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Old 09-15-2011, 10:35 PM   #1
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1956 22' Flying Cloud
West Linn , Oregon
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How many furnace vent exhaust tubes?

So I have got my 1956 AS Furnace completely restored, and it looks great. It's the tall style with a single 3 inch tube that runs from the bottom, where the burner is, to the top of the furnance housing. Has a lovered grill front. It apprears that there was only one pipe coming out of the top that goes throught the roof. The pipe is oval and made of .032 gage metal. To me that can't be safe! There is another oval lip that runs around the main collar that looks like another pipe could or would connect onto, almost making a double pipe. Does anyone have one of these furnaces, which I am sure someone does, and how many pipes are coming out of the top going throught the roof? I tried to use a 3 inch pipe that I got from HD just to see if it would fit. Well it would with a little heating of the metal pipe. The pipe was about a 1/8 to small. I would like to put a double wall pipe in, but I don't think I will ever get it on the flange. Figured if I could make a double pipe of my own then I would need some type of sealent I would think, between the overlap of the metal were I would need to rivet it together. Anyone have any idea what kind of sealent would work and not melt from the exhaust heat, or would just using vent aluminum tape work to seal the seam?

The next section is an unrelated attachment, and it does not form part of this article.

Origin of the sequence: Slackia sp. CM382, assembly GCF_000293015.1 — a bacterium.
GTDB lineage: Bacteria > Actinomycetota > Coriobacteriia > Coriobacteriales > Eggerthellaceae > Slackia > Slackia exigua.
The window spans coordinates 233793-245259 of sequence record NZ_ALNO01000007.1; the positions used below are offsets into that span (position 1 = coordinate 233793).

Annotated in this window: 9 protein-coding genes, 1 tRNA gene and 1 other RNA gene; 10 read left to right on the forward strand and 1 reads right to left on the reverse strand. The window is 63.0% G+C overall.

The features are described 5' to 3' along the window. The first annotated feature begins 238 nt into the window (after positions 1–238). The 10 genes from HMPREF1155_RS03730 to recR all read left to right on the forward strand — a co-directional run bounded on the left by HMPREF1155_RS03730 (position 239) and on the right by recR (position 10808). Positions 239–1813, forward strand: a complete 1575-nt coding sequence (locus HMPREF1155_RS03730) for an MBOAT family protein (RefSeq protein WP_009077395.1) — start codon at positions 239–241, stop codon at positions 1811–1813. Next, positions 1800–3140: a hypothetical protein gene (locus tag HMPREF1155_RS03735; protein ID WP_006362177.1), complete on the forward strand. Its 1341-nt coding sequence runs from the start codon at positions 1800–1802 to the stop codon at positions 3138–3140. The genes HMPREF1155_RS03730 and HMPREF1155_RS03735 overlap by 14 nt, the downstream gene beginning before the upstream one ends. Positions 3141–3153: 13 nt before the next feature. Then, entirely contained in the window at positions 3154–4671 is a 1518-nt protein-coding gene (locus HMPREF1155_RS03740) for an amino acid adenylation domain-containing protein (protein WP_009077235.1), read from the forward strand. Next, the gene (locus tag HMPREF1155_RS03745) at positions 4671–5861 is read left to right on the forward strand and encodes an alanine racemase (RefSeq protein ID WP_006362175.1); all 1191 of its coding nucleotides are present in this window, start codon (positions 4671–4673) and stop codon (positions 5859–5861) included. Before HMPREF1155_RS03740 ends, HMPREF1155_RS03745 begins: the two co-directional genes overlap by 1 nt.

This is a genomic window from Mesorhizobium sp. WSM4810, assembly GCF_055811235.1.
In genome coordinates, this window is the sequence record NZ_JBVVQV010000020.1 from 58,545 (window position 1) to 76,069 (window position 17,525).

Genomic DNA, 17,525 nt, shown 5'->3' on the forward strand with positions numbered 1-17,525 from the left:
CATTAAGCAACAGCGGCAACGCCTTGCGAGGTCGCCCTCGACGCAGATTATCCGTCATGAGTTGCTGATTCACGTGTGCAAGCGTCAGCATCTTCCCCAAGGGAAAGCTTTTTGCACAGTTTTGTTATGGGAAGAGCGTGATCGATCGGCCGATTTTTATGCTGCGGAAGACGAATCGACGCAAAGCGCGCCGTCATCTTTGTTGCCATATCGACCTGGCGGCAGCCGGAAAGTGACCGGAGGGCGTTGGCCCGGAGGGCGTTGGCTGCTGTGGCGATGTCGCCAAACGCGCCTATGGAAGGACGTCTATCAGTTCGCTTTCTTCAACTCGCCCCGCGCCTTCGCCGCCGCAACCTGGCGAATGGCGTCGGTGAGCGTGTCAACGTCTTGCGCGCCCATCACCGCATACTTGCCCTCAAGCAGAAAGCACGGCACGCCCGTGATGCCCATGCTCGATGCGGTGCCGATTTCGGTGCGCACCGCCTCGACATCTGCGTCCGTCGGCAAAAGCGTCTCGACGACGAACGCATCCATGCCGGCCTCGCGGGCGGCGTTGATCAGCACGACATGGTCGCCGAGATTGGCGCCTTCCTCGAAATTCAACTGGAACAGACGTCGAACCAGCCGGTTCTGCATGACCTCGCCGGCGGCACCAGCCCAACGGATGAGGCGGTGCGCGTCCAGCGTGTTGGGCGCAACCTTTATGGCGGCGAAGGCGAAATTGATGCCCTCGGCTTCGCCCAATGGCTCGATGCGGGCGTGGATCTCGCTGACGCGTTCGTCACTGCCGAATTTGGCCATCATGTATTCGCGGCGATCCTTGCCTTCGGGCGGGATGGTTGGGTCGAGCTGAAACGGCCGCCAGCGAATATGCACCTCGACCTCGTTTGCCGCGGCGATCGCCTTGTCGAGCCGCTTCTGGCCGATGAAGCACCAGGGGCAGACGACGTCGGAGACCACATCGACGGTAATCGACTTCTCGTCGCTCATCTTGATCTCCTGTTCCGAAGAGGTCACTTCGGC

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Old 09-22-2011, 08:46 AM   #2
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2010 30' Classic
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South of the river , Minnesota
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There's a good writeup and many photos here:

Restoration Topics - Panel-Ray Heaters

I don't know whether the original installation used double-wall pipe. I doubt it, as the approach to safety was different in those days.

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Old 09-22-2011, 09:19 AM   #3
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We just sold a 1959 Mallard that had wall furnace, not a panel ray. It used a double wall oval exhaust pipe that went straight up through the roof. So double wall oval pipe was used in 59.
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